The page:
IT and Business Insights for SMB Solution Providers

ICYMI: Our Channel News Roundup for the Week of September 10th

A fresh crop of iPhones, new goodies for Azure developers, and a get-together in Philadelphia combining two of America’s favorite activities—cycling and being naked—are among the stories we’ve finally gotten around to telling you about. By James E. Gaskin

Need another indication that it’s fall? How about new apples? Not that kind, the expensive kind. Seems September has become the date for new iPhones. Surprisingly, other companies made news this week as well, so let’s catch up.

iPhone XsFresh iPhones from Apple. Giving up on the whole “pocket device” concept, Apple unleashed the newest and flashiest and certainly the biggest smartphones in its expanding catalog. Labeled iPhone Xs and iPhone Xs Max, they span 5.8 and 6.5 inches, respectively, with the screen stretching from polished beveled edge to polished beveled edge. Hot new chips and advanced imaging included, but do details really matter when a new iPhone is released? Get your $999 and $1,099 bags o’ cash ready.

Prefer something bigger than 5.8 inches but smaller than 6.5? The 6.1-inch iPhone Xr is the one for you. A Liquid Retina display should show the results of the TrueDepth camera system in great detail. Six finishes to choose from, starting at $749.

More funds left in your Apple budget? Then strap on the Apple Watch Series 4. Following the trend, the display is 30 percent larger yet the case is thinner. It runs watchOS 5 with new features including an electrocardiogram app. Since faithful Apple customers are getting on in years, the new watch includes an “I’ve fallen and can’t get up” app as well. Apple calls it “fall detection utilizing a next-generation accelerometer and gyroscope,” but we know what it really is. Starts at $399 (GPS) and $499 (GPS + Cellular). Apple Watch Series 3 drops to $279.

Goodies for Azure developers. Say hello to Azure DevOps, which encodes 15 years of Microsoft developing experience. Includes Azure Pipelines, Azure Boards, Azure Artifacts, Azure Repos, and Azure Test Plans.

Microsoft released Azure DevOps with a new CI/CD service called Azure Pipelines. Now you can continuously build, test, and deploy to any platform or cloud with unlimited CI/CD minutes and 10 parallel jobs for every open source project free of charge.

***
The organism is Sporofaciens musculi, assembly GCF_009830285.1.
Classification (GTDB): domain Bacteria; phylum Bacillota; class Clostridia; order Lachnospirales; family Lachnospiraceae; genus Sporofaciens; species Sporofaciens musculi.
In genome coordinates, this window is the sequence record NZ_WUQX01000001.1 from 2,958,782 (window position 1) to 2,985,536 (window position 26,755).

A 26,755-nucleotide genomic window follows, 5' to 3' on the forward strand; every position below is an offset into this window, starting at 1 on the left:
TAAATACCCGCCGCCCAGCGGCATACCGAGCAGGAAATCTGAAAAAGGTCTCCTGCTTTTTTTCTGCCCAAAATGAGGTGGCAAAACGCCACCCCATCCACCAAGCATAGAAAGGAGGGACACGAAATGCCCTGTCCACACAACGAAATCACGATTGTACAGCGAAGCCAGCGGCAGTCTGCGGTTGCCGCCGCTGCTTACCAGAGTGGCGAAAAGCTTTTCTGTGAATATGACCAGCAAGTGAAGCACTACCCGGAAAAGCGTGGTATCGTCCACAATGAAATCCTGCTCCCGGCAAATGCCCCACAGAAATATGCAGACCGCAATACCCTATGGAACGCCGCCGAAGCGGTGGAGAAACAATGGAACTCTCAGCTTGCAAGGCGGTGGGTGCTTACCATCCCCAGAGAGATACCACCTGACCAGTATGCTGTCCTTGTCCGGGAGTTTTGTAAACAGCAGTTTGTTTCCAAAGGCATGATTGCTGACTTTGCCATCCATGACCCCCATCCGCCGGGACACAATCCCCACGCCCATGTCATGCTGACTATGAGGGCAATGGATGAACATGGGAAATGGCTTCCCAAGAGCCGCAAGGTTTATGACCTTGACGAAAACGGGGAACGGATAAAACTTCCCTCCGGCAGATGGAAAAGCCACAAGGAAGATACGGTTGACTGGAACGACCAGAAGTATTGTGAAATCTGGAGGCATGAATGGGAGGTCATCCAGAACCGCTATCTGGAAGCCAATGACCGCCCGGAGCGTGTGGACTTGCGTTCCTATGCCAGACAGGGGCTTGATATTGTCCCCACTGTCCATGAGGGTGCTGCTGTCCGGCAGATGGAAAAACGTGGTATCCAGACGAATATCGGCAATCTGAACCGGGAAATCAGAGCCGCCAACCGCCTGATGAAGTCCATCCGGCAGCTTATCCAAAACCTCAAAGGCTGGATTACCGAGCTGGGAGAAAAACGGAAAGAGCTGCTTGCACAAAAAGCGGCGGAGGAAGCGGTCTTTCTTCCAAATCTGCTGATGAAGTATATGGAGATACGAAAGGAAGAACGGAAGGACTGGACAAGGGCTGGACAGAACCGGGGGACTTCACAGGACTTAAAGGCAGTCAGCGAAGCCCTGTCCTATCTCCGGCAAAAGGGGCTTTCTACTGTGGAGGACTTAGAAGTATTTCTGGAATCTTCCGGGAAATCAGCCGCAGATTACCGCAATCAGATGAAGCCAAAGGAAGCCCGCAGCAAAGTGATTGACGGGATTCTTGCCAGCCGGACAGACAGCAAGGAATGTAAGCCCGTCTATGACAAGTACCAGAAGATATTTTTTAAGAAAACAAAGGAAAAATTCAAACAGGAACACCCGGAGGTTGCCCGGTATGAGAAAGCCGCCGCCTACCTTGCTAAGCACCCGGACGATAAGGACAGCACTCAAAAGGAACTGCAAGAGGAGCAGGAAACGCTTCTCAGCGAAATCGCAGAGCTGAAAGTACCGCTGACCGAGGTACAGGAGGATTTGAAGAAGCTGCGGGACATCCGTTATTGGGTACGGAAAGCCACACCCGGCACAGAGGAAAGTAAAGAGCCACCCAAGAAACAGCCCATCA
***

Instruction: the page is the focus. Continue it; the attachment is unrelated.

McAfee ePolicy OrchestratorGotta have some security news. Digital Defense, a member of the McAfee Security Innovation Alliance, certified the integration of its Frontline Vulnerability Manager with McAfee ePolicy Orchestrator. Common customers will see faster deployments and lower costs.

Veristor Systems and SentinelOne partnered so Veristor can provide SentinelOne’s endpoint protection to its customers.

Varonis Systems (data security and analytics) announced interoperability of its Varonis DataPrivilege with RSA Identity Governance and Lifecycle.

Tenable, (cyber risk management) updated integrations between several of its products and ServiceNow, including one linking Tenable.io and SecurityCenter for Vulnerability Response.

eSentire teamed up with Sumo Logic to bring its managed detection and response platform together with Sumo Logic’s cloud-native security analytics. Updated modules roll out in early October.

Sumo Logic also rolled out some new goodies at its Illuminate user conference, including a new cloud SIEM solution for DevSecOps, Sumo Industry Insights, Sumo Community Insights, and a batch or two more.

LastPass (the password management part of LogMeIn) now supports the new iOS 12 from Apple (the Android app is in the Google Play Store).

Say hello to the Secureworks Security Maturity Model to help organizations evaluate their level of cybersecurity maturity relative to inherent risk. Our guess: most are at the level of teenage boys, meaning immature, incomplete, and prone to double-dumb mistakes.

Epson T3170Other products have something to share. Salesforce makes it easier to build apps faster with the next generation of low-code tools. Examples? Lightning Object Creator, Lightning Flow Builder, and a smarter AppExchange.

NVIDIA Jetson Xavier, a computer designed for AI, robotics, and edge computing, will now include distribution by Arrow Electronics.

SAP tells us the SAP Analytics Cloud now has machine learning features to help users make faster, more confident decisions.

Need printers to output blueprints, line drawings, signs, or even classroom posters? Take a gander at the new Epson SureColor T3170 24-inch desktop printer (pictured) and the SureColor T5170 36-inch floor-standing printer.

TRENDnet will roll out its first H.265 HD PoE+ network video recorders that support 4k UHD camera channels. Check out the 8- and 16-channel models starting in early October.

Got more data than space? Of course, you do. So check out the new Seagate IronWolf and IronWolf Pro for NAS, BarraCuda Pro for desktops, SkyHawk for surveillance uses, and Exos X14 for hyperscale data centers. That’s quite a family of 14TB hard drives. Seagate has them on the shelf now.

Linksys launched two new Business Smart Gigabit PoE+ Switches in 8 and 26 port versions.

ADTRAN has a new enterprise Wi-Fi offering with 100 percent cloud-managed IT, Zero Touch AP provisioning, machine learning, and more.

The DocuSign Fall ‘18 Release updates its eSignature solution and its broader System of Agreement Platform with goodies like enhanced mobility support, “Intelligent Insights”, and more.